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I have thousands of lists of strings, and each list has about 10 strings. Most strings in a given list are very similar, though some strings are (rarely) completely unrelated to the others and some strings contain irrelevant words. They can be considered to be noisy variations of a canonical string. I am looking for an algorithm or a library that will convert each list into this canonical string.

Here is one such list.

  • Star Wars: Episode IV A New Hope | StarWars.com
  • Star Wars Episode IV - A New Hope (1977)
  • Star Wars: Episode IV - A New Hope - Rotten Tomatoes
  • Watch Star Wars: Episode IV - A New Hope Online Free
  • Star Wars (1977) - Greatest Films
  • [REC] 4 poster promises death by outboard motor - SciFiNow

For this list, any string matching the regular expression ^Star Wars:? Episode IV (- )?A New Hope$ would be acceptable.

I have looked at Andrew Ng's course on Machine Learning on Coursera, but I was not able to find a similar problem.

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  • 2
    $\begingroup$ PS I think the term you're looking for is "canonical" $\endgroup$ – Sean Owen Aug 23 '14 at 9:23
  • $\begingroup$ Is the "most probable"/"most consensual" string you are looking to idendify a regular expression? Or one of the strings on the list? $\endgroup$ – MrMeritology Aug 24 '14 at 21:47
  • $\begingroup$ @MrMeritology I am not looking for a regular expression. I have shown a regular expression in my question just to illustrate how flexible I am in the kind of strings I would consider to be correct. $\endgroup$ – lacton Aug 25 '14 at 8:07
  • $\begingroup$ OK. Then the answer I gave below should work for you. $\endgroup$ – MrMeritology Aug 25 '14 at 18:53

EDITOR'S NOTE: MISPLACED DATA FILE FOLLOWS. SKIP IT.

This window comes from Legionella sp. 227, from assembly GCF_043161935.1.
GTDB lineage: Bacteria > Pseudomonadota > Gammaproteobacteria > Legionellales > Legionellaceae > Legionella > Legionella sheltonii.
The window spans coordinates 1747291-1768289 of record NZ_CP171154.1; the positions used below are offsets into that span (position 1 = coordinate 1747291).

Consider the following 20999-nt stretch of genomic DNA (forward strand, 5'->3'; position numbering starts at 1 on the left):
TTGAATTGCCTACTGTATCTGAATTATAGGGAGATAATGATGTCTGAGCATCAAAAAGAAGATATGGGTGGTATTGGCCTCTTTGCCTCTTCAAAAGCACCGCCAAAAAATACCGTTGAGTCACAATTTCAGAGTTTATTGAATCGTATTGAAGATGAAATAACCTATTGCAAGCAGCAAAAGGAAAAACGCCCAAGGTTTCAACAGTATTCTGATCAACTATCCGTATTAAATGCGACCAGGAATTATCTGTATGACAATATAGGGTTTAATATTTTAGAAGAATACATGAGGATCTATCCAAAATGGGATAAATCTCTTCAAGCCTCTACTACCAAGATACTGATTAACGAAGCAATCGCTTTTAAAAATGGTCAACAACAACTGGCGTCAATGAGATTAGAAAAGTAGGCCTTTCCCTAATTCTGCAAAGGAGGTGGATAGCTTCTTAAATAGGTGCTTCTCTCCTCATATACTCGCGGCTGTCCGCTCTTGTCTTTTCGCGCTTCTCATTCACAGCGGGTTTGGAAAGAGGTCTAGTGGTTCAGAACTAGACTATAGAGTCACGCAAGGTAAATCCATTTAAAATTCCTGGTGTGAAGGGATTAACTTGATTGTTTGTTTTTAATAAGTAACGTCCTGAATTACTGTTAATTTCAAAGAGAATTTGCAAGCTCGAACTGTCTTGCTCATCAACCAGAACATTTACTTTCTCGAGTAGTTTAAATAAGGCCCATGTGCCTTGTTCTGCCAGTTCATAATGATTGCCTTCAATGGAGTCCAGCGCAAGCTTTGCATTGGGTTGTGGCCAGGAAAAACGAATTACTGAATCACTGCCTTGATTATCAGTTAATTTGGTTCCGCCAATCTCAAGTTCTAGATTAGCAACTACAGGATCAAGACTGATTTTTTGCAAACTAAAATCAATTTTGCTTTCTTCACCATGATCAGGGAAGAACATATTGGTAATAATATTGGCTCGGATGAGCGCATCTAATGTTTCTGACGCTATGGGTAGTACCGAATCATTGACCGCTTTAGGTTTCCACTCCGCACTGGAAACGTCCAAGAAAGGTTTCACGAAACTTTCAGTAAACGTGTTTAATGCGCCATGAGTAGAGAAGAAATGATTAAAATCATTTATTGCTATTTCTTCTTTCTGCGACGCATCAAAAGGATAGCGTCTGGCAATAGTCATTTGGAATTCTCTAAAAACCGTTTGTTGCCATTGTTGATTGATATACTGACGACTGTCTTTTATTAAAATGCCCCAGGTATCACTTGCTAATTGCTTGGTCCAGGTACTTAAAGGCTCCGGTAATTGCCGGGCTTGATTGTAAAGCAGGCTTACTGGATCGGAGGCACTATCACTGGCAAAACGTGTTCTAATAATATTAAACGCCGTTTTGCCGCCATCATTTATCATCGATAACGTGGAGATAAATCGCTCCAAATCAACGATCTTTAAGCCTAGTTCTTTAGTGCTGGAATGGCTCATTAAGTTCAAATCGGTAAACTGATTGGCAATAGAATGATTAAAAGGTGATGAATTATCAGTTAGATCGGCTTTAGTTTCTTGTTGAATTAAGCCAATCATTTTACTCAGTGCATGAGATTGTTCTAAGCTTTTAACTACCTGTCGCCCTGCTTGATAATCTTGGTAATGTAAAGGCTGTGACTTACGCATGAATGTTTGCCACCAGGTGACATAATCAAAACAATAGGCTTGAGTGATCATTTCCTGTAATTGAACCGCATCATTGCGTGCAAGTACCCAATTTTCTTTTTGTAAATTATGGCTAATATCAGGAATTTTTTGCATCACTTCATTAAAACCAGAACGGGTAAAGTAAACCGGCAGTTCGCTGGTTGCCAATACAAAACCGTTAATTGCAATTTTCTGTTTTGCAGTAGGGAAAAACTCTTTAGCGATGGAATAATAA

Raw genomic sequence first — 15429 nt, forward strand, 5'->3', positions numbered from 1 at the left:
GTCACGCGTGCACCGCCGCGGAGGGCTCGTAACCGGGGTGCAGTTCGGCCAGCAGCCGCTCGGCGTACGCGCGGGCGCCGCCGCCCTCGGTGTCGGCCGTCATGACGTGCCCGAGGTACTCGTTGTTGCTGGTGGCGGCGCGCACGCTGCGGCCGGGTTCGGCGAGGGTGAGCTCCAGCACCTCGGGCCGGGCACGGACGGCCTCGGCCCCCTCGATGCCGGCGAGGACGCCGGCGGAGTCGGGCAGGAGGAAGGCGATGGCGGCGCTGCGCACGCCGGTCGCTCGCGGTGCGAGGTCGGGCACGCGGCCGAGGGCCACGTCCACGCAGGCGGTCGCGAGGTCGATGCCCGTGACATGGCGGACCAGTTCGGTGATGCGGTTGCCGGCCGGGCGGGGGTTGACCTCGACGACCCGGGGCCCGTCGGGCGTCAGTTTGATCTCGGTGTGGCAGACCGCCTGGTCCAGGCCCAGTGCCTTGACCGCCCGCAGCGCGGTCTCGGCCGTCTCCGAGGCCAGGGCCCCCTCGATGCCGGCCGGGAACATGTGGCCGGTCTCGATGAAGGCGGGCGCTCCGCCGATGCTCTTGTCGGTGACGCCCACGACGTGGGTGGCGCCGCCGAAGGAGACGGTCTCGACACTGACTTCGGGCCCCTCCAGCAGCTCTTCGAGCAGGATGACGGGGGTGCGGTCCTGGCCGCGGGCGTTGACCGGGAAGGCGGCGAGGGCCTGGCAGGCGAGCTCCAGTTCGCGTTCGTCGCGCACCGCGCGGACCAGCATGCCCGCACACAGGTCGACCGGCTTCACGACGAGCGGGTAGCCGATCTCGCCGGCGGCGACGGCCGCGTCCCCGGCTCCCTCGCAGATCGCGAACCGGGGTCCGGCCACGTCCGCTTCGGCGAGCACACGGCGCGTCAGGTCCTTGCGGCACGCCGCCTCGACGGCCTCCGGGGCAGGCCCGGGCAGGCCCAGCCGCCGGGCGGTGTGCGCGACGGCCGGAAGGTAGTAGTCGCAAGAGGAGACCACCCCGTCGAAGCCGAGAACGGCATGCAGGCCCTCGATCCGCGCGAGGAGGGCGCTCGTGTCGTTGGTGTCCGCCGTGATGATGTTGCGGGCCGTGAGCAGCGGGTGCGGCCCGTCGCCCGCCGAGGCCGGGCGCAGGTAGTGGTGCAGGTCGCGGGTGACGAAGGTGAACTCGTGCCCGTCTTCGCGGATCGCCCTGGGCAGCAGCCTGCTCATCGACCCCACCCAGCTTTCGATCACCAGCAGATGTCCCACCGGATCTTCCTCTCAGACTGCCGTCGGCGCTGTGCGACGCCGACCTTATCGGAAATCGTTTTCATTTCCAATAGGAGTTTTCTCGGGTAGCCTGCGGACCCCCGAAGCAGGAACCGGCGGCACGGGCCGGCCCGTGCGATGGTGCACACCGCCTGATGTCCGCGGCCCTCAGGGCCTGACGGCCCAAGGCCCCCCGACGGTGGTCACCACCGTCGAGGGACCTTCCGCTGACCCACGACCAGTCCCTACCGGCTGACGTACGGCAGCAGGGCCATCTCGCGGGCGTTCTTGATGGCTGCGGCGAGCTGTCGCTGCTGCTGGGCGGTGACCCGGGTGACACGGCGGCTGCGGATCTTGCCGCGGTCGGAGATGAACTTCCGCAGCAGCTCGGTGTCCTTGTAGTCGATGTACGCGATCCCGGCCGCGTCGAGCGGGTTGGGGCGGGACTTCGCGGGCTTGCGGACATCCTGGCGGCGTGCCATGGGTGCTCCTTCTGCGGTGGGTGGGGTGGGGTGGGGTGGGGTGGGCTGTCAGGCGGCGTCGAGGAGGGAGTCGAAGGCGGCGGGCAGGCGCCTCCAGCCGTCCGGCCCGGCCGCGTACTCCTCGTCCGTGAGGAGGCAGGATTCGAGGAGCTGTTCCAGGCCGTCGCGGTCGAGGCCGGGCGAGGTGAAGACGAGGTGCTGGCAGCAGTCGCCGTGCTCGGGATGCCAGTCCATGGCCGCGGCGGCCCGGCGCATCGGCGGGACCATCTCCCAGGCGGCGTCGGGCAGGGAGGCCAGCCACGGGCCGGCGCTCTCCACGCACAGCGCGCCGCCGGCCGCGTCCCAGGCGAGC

• $\begingroup$ Would this come under NER (named entity recognition)? $\endgroup$ – hippietrail Sep 26 '14 at 3:30
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As a naive solution I would suggest to first select the strings which contain the most frequent tokens inside the list. In this way you can get rid of irrelevant string.

In the second phrase I would do a majority voting. Assuming the 3 sentences:

  • Star Wars: Episode IV A New Hope | StarWars.com
  • Star Wars Episode IV - A New Hope (1977)
  • Star Wars: Episode IV - A New Hope - Rotten Tomatoes

I would go through the tokens one by one. We start by "Star". It wins as all the string start with it. "Wars" will also win. The next one is ":". It will also win.

All the tokens will ein in majority voting till "Hope". The next token after "Hope" will be either "|", or "(" or "-". None of the will win in majority voting so I will stop here!

Another solution would be probably to use Longest common subsequence.

As I said I have not though about it much. So there might be much more better solutions to your problem :-)

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First compute the edit distance between all pairs of strings. See http://en.wikipedia.org/wiki/Edit_distance and http://web.stanford.edu/class/cs124/lec/med.pdf. Then exclude any outliers strings based on some distance threshold.

With remaining strings, you can use the distance matrix to identify the most central string. Depending on the method you use, you might get ambiguous results for some data. No method is perfect for all possibilities. For your purposes, all you need is some heuristic rules to resolve ambiguities -- i.e. pick two or more candidates.

Maybe you don't want to pick "most central" from your list of strings, but instead want to generate a regular expression that captures the pattern common to all the non-outlier strings. One way to do this is to synthesize a string that is equidistant from all the non-outlier strings. You can work out the required edit distance from the matrix, and then you'd randomly generate regular using those distances as constraints. Then you'd test candidate regular expressions and accept the first one that fits the constraints and also accepts all the strings in your non-outlier list. (Start building regular expressions from longest common substring lists, because those are non-wildcard characters.)

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